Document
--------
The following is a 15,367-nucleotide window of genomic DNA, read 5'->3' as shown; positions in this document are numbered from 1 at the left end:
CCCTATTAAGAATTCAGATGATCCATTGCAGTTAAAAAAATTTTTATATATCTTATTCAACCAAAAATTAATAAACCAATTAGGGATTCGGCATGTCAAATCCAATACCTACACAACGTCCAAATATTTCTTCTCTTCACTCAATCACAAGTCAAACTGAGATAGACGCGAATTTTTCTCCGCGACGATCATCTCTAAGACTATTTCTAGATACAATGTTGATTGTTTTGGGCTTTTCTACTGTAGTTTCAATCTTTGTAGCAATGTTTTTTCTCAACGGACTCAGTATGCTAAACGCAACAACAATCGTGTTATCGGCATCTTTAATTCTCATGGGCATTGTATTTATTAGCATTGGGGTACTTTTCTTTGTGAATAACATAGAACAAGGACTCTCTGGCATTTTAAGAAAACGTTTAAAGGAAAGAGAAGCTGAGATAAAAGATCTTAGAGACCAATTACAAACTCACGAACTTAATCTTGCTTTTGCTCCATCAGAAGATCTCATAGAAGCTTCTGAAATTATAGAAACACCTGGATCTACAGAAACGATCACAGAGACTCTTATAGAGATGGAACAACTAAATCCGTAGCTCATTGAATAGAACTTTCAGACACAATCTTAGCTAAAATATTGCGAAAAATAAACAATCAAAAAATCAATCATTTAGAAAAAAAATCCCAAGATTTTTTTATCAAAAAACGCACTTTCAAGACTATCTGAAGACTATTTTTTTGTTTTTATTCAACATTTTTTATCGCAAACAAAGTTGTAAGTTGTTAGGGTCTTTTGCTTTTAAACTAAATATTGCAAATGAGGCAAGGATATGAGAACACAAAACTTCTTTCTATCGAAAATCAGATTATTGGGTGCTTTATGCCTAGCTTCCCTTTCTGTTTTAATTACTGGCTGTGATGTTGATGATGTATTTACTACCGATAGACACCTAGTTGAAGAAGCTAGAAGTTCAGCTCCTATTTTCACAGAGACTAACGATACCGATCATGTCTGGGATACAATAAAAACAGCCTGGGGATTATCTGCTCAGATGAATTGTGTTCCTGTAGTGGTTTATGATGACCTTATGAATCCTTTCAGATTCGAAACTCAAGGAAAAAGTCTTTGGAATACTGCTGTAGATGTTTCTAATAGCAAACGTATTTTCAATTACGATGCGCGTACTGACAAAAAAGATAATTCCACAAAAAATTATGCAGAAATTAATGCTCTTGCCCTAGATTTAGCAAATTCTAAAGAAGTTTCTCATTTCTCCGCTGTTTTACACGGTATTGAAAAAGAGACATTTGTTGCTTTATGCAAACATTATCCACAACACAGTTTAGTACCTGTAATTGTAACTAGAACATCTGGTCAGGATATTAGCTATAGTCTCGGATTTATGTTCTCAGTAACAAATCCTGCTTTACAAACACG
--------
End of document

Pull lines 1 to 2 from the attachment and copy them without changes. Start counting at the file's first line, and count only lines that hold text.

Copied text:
The following is a 15,367-nucleotide window of genomic DNA, read 5'->3' as shown; positions in this document are numbered from 1 at the left end:
CCCTATTAAGAATTCAGATGATCCATTGCAGTTAAAAAAATTTTTATATATCTTATTCAACCAAAAATTAATAAACCAATTAGGGATTCGGCATGTCAAATCCAATACCTACACAACGTCCAAATATTTCTTCTCTTCACTCAATCACAAGTCAAACTGAGATAGACGCGAATTTTTCTCCGCGACGATCATCTCTAAGACTATTTCTAGATACAATGTTGATTGTTTTGGGCTTTTCTACTGTAGTTTCAATCTTTGTAGCAATGTTTTTTCTCAACGGACTCAGTATGCTAAACGCAACAACAATCGTGTTATCGGCATCTTTAATTCTCATGGGCATTGTATTTATTAGCATTGGGGTACTTTTCTTTGTGAATAACATAGAACAAGGACTCTCTGGCATTTTAAGAAAACGTTTAAAGGAAAGAGAAGCTGAGATAAAAGATCTTAGAGACCAATTACAAACTCACGAACTTAATCTTGCTTTTGCTCCATCAGAAGATCTCATAGAAGCTTCTGAAATTATAGAAACACCTGGATCTACAGAAACGATCACAGAGACTCTTATAGAGATGGAACAACTAAATCCGTAGCTCATTGAATAGAACTTTCAGACACAATCTTAGCTAAAATATTGCGAAAAATAAACAATCAAAAAATCAATCATTTAGAAAAAAAATCCCAAGATTTTTTTATCAAAAAACGCACTTTCAAGACTATCTGAAGACTATTTTTTTGTTTTTATTCAACATTTTTTATCGCAAACAAAGTTGTAAGTTGTTAGGGTCTTTTGCTTTTAAACTAAATATTGCAAATGAGGCAAGGATATGAGAACACAAAACTTCTTTCTATCGAAAATCAGATTATTGGGTGCTTTATGCCTAGCTTCCCTTTCTGTTTTAATTACTGGCTGTGATGTTGATGATGTATTTACTACCGATAGACACCTAGTTGAAGAAGCTAGAAGTTCAGCTCCTATTTTCACAGAGACTAACGATACCGATCATGTCTGGGATACAATAAAAACAGCCTGGGGATTATCTGCTCAGATGAATTGTGTTCCTGTAGTGGTTTATGATGACCTTATGAATCCTTTCAGATTCGAAACTCAAGGAAAAAGTCTTTGGAATACTGCTGTAGATGTTTCTAATAGCAAACGTATTTTCAATTACGATGCGCGTACTGACAAAAAAGATAATTCCACAAAAAATTATGCAGAAATTAATGCTCTTGCCCTAGATTTAGCAAATTCTAAAGAAGTTTCTCATTTCTCCGCTGTTTTACACGGTATTGAAAAAGAGACATTTGTTGCTTTATGCAAACATTATCCACAACACAGTTTAGTACCTGTAATTGTAACTAGAACATCTGGTCAGGATATTAGCTATAGTCTCGGATTTATGTTCTCAGTAACAAATCCTGCTTTACAAACACG